Friday, November 14, 2008

SEG 2008

Just returned from the 2008 SEG meeting in Las Vegas. I gave two talks. In the regular sessions on Tuesday afternoon it was "The Wolf ramp: Early work on reflectivity dispersion." The session was poorly attended, maybe 25 total. On Thursday afternoon in the Best of the Development and Production (D&P) Forum, my talk was "The physical basis of reflectivity dispersion" and it was much better attendance, perhaps 60 people in the room.

The basic idea of both is careful analysis of the seismic reflection process and what can lead to frequency dependent reflectivity. My list of candidates, in likely order of importance, is:
  1. Interference effects due to closely spaced reflection coefficients
  2. Processing errors (residual normal moveout, etc.)
  3. Geological or pore fluid transition zone (Wolf ramp)
  4. Rough surface scattering
  5. Porous-Porous reflection physics (Biot contact)

Tuesday, November 4, 2008

Thin Bed?

Hi Professor,

What would be a the thickness of thin beds roughly, in terms of travletime in ms or seconds, if you have an idea. Even a nudge in the right direction, in terms of references would be useful as well.

Thank you



The vertical resolution limit defines the thickness of a thin bed

h = L/4 = v / (4*f) = v*T/4 = v*t/2

L = wavelength, v = thin bed interval velocity, f = dominant
frequency, T = dominant period = 1 / f, and t = 2-way travel time
through the thin bed. Solving for the time thickness, t, gives

t = 2*h/v = L/2 = 1/(2*f) = T/2

So it looks like a bed is "thin" in a time sense when it is less than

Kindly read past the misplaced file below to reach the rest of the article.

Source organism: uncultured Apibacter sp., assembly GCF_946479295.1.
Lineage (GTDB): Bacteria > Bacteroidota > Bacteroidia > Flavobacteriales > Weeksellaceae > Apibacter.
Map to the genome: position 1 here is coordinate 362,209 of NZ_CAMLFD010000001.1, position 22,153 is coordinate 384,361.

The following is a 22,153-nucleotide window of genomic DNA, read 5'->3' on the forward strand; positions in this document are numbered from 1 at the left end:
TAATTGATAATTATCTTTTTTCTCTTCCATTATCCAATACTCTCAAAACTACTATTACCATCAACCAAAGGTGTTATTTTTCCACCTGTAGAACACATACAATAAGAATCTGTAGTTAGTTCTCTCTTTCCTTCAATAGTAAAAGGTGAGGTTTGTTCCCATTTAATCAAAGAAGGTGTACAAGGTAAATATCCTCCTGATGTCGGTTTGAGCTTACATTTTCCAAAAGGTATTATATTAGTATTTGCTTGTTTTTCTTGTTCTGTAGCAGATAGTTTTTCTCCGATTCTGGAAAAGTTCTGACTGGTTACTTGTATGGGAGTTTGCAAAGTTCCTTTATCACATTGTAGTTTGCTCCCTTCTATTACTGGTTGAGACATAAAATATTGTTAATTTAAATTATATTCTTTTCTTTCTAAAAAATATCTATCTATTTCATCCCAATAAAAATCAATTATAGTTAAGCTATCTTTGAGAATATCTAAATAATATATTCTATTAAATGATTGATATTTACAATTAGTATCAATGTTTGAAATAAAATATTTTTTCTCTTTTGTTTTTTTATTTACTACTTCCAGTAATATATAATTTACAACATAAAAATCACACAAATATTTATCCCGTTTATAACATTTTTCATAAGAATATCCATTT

or equal to the one-half of the period (for a monohromatic wave) or
one-half of the dominant period (for a broadband wave).

For example, if a wavelet has dominant frequency of about 30 Hz, a thin bed is one that has less than 15 ms time thickness.

Wednesday, October 22, 2008

Letter: Albin Kerekes

date: Mon, Oct 20, 2008 at 9:23 PM
subject: TLE Article October 2008


With regard to vibroseis energy source: If one would re-plot Figure 1 not as particle displacement but rather as energy, would one get a more linear response?

I was often criticized for using surface dynamite where “most of the energy goes up in the air.” The truth is that only the particle motion is small to the ground and large to the air, but (seismic) energy which is particle motion times force, is the same in both direction.

Would the same be true for down stroke and up stroke in vibroseis?

My field experience points towards saturation of the elastic limits of the ground below the base plate as the source of harmonics. The greater such “decoupling” the more the harmonics. To reduce harmonics, I have always advocated reducing drive levels and using more units to get the same level of source energy.

Your thoughts?

Best regards,



date: Wed, Oct 22, 2008 at 11:37 AM
subject: Re: TLE Article October 2008


I can't really say much about the physics that leads to the compressed
wave and harmonics. In the hearing case, the wave propagation is
linear outside and inside the ear. it is just the interaction of
sound with the eardrum that is nonlinear. By analogy, I suspect (but
cannot prove) that elastic waves in the earth from a vibroseis source
are linear, even in the near field. That would mean the harmonics
arise from nonlinear interaction at the source point, rather than
nonlinear propagation.